Three Indian-Americans Win Prestigious National Awards
Jayant Baliga (pictured), along with Srinivasa Varadhan and Rakesh Agrawal, were honored for their work.
IGBT will mean little to most people. And the full form, Insulated Gate Bipolar Transistor, may not mean much, either. But actually this important invention is used in products like cars, electrical appliances, even portable cardiac defibrillators. It improves energy efficiency by over 40 percent, lowering both financial and environmental costs.
Jayant Baliga, the inventor of IGBT, is with North Carolina State University. Along with Rakesh Agrawal, Baliga won the National Medal of Technology and Innovation. Srinivasa Varadhan, of New York University, got the National Medal of Science. These Indian-Americans were among the 12 recipients of these prestigious awards.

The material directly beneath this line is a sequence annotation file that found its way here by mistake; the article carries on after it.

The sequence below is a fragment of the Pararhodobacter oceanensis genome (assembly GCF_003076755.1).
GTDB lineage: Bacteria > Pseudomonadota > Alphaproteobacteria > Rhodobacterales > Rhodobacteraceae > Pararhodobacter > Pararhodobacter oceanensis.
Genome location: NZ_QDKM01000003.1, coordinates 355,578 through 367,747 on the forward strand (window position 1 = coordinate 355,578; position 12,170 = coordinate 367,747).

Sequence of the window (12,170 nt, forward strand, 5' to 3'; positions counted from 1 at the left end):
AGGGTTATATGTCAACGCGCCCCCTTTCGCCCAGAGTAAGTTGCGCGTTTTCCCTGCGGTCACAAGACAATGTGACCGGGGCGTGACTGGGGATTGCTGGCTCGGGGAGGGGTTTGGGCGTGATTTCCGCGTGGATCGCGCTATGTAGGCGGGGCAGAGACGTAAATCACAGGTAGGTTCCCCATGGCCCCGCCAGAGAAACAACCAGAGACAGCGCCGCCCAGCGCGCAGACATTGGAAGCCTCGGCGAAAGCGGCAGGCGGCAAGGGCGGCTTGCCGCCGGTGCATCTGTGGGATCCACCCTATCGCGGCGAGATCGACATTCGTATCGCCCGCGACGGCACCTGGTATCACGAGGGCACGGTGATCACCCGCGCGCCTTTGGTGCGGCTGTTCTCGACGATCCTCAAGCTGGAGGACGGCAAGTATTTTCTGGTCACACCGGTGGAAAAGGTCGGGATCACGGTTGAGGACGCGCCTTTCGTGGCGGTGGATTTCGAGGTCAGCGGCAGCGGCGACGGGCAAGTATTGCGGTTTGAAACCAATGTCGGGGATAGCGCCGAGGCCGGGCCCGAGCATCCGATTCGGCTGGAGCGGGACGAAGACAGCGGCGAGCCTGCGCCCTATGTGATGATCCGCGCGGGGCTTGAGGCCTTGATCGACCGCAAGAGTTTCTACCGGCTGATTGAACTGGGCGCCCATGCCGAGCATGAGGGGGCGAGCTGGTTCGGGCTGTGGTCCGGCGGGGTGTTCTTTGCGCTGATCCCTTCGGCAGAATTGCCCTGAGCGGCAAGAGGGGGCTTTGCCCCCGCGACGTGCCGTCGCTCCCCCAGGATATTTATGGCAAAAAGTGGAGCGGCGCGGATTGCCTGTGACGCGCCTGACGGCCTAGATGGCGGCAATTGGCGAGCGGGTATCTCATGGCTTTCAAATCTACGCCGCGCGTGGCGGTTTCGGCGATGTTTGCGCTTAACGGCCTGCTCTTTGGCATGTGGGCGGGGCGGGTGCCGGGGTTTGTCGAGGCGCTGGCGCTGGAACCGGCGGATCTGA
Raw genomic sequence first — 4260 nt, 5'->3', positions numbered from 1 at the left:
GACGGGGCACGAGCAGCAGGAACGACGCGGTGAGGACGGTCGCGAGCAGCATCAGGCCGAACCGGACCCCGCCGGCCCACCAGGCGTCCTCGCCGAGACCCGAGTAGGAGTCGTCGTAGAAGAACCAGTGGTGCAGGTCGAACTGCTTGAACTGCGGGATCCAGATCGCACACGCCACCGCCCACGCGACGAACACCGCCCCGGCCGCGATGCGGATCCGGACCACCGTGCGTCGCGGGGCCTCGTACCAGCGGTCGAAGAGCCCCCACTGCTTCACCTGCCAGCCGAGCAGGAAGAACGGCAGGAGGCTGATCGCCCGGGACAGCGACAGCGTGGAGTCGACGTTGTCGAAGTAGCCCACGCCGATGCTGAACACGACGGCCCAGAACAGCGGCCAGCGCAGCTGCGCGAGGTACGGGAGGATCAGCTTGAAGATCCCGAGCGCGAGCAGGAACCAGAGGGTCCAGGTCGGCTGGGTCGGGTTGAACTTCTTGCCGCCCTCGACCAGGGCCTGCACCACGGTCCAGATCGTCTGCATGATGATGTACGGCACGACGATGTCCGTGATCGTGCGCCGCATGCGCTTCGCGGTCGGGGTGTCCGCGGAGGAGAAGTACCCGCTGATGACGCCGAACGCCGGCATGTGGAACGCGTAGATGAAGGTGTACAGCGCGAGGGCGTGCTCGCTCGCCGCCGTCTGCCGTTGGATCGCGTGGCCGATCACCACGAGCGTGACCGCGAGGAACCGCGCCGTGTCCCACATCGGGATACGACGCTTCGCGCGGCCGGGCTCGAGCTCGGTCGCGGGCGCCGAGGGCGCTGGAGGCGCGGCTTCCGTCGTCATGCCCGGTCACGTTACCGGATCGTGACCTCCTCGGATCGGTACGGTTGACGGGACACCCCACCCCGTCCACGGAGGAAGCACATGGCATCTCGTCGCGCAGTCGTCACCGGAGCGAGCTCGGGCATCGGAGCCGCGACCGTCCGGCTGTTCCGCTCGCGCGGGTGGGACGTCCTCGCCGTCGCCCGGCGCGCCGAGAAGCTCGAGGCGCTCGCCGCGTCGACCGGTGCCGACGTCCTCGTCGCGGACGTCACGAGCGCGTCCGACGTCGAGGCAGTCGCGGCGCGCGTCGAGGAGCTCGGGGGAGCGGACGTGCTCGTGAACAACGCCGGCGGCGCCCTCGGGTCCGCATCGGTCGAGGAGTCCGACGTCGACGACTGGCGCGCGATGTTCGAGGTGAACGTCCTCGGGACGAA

Agrawal, of Purdue University in Indiana, was also recognized for his work in boosting energy efficiency. In his case, the innovations led to improvements in electronic device manufacturing, liquefied gas production, and the supply of industrial gases. Varadhan was honored for his research in probability theory, including the study of large deviations from expected random behavior. His findings have had a substantial impact in fields like finance, traffic engineering, population studies, and quantum theory.
Baliga, who holds over 100 patents, has written or co-written 16 books and more than 500 scientific articles. His other awards include the Lamme Medal, while Agrawal received the J & E Hall Gold Medal and the Diamond Award, among other distinctions. Varadhan’s many honors include the Abel Prize, the Padma Bhushan, the Leroy Steele Prize, and the Birkhoff Prize.
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